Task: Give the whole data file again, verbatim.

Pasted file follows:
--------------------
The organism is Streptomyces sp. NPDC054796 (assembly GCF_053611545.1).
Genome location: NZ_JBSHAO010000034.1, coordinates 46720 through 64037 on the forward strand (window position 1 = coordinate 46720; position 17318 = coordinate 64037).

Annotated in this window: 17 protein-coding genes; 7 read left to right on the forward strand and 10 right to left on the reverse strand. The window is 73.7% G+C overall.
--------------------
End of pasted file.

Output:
The organism is Streptomyces sp. NPDC054796 (assembly GCF_053611545.1).
Genome location: NZ_JBSHAO010000034.1, coordinates 46720 through 64037 on the forward strand (window position 1 = coordinate 46720; position 17318 = coordinate 64037).

Annotated in this window: 17 protein-coding genes; 7 read left to right on the forward strand and 10 right to left on the reverse strand. The window is 73.7% G+C overall.